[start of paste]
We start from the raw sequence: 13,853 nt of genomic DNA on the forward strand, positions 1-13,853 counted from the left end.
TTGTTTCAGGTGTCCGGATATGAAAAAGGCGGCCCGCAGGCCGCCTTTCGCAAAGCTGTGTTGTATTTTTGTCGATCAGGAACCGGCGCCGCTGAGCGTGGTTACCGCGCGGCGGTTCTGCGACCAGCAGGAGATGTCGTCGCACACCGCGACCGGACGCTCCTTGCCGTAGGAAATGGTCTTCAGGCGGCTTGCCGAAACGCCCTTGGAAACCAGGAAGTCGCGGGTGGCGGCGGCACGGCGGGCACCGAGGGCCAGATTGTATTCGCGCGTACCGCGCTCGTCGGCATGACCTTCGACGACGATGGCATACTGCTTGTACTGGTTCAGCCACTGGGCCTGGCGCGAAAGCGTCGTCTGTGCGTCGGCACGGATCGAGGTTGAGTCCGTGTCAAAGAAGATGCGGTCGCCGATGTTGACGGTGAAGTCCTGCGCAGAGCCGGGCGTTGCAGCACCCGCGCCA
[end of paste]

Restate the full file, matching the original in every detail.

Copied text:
We start from the raw sequence: 13,853 nt of genomic DNA on the forward strand, positions 1-13,853 counted from the left end.
TTGTTTCAGGTGTCCGGATATGAAAAAGGCGGCCCGCAGGCCGCCTTTCGCAAAGCTGTGTTGTATTTTTGTCGATCAGGAACCGGCGCCGCTGAGCGTGGTTACCGCGCGGCGGTTCTGCGACCAGCAGGAGATGTCGTCGCACACCGCGACCGGACGCTCCTTGCCGTAGGAAATGGTCTTCAGGCGGCTTGCCGAAACGCCCTTGGAAACCAGGAAGTCGCGGGTGGCGGCGGCACGGCGGGCACCGAGGGCCAGATTGTATTCGCGCGTACCGCGCTCGTCGGCATGACCTTCGACGACGATGGCATACTGCTTGTACTGGTTCAGCCACTGGGCCTGGCGCGAAAGCGTCGTCTGTGCGTCGGCACGGATCGAGGTTGAGTCCGTGTCAAAGAAGATGCGGTCGCCGATGTTGACGGTGAAGTCCTGCGCAGAGCCGGGCGTTGCAGCACCCGCGCCA